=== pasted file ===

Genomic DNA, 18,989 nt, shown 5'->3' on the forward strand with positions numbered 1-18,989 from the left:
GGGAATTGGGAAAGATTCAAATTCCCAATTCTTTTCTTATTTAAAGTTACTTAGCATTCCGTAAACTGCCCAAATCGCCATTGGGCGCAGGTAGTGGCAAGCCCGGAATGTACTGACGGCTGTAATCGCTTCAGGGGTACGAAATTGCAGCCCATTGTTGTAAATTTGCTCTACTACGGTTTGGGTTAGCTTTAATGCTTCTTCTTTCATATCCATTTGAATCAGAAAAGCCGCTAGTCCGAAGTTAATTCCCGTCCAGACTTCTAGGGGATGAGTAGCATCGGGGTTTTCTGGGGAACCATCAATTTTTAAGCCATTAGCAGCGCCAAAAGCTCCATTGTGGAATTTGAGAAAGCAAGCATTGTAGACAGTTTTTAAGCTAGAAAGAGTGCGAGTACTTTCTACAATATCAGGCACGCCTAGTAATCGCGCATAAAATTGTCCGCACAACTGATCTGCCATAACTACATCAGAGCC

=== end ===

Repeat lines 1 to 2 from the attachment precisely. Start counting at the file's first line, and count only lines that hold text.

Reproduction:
Genomic DNA, 18,989 nt, shown 5'->3' on the forward strand with positions numbered 1-18,989 from the left:
GGGAATTGGGAAAGATTCAAATTCCCAATTCTTTTCTTATTTAAAGTTACTTAGCATTCCGTAAACTGCCCAAATCGCCATTGGGCGCAGGTAGTGGCAAGCCCGGAATGTACTGACGGCTGTAATCGCTTCAGGGGTACGAAATTGCAGCCCATTGTTGTAAATTTGCTCTACTACGGTTTGGGTTAGCTTTAATGCTTCTTCTTTCATATCCATTTGAATCAGAAAAGCCGCTAGTCCGAAGTTAATTCCCGTCCAGACTTCTAGGGGATGAGTAGCATCGGGGTTTTCTGGGGAACCATCAATTTTTAAGCCATTAGCAGCGCCAAAAGCTCCATTGTGGAATTTGAGAAAGCAAGCATTGTAGACAGTTTTTAAGCTAGAAAGAGTGCGAGTACTTTCTACAATATCAGGCACGCCTAGTAATCGCGCATAAAATTGTCCGCACAACTGATCTGCCATAACTACATCAGAGCC